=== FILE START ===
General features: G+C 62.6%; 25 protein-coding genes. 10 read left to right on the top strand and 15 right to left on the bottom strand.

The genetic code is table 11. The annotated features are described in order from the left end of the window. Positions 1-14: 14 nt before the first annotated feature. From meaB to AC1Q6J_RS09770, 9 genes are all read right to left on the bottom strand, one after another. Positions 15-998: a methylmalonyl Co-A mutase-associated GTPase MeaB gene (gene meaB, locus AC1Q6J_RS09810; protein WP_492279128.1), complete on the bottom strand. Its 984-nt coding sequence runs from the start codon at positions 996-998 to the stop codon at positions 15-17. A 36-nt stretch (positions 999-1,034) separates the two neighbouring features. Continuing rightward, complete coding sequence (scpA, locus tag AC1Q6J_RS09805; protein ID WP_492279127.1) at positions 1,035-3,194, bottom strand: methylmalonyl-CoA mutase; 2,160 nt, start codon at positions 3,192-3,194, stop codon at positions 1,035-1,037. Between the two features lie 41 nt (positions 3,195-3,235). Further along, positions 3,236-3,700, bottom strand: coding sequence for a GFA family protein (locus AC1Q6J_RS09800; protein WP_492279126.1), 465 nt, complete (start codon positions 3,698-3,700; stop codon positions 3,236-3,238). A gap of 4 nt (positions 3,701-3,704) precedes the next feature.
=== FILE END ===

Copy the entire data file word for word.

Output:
General features: G+C 62.6%; 25 protein-coding genes. 10 read left to right on the top strand and 15 right to left on the bottom strand.

The genetic code is table 11. The annotated features are described in order from the left end of the window. Positions 1-14: 14 nt before the first annotated feature. From meaB to AC1Q6J_RS09770, 9 genes are all read right to left on the bottom strand, one after another. Positions 15-998: a methylmalonyl Co-A mutase-associated GTPase MeaB gene (gene meaB, locus AC1Q6J_RS09810; protein WP_492279128.1), complete on the bottom strand. Its 984-nt coding sequence runs from the start codon at positions 996-998 to the stop codon at positions 15-17. A 36-nt stretch (positions 999-1,034) separates the two neighbouring features. Continuing rightward, complete coding sequence (scpA, locus tag AC1Q6J_RS09805; protein ID WP_492279127.1) at positions 1,035-3,194, bottom strand: methylmalonyl-CoA mutase; 2,160 nt, start codon at positions 3,192-3,194, stop codon at positions 1,035-1,037. Between the two features lie 41 nt (positions 3,195-3,235). Further along, positions 3,236-3,700, bottom strand: coding sequence for a GFA family protein (locus AC1Q6J_RS09800; protein WP_492279126.1), 465 nt, complete (start codon positions 3,698-3,700; stop codon positions 3,236-3,238). A gap of 4 nt (positions 3,701-3,704) precedes the next feature.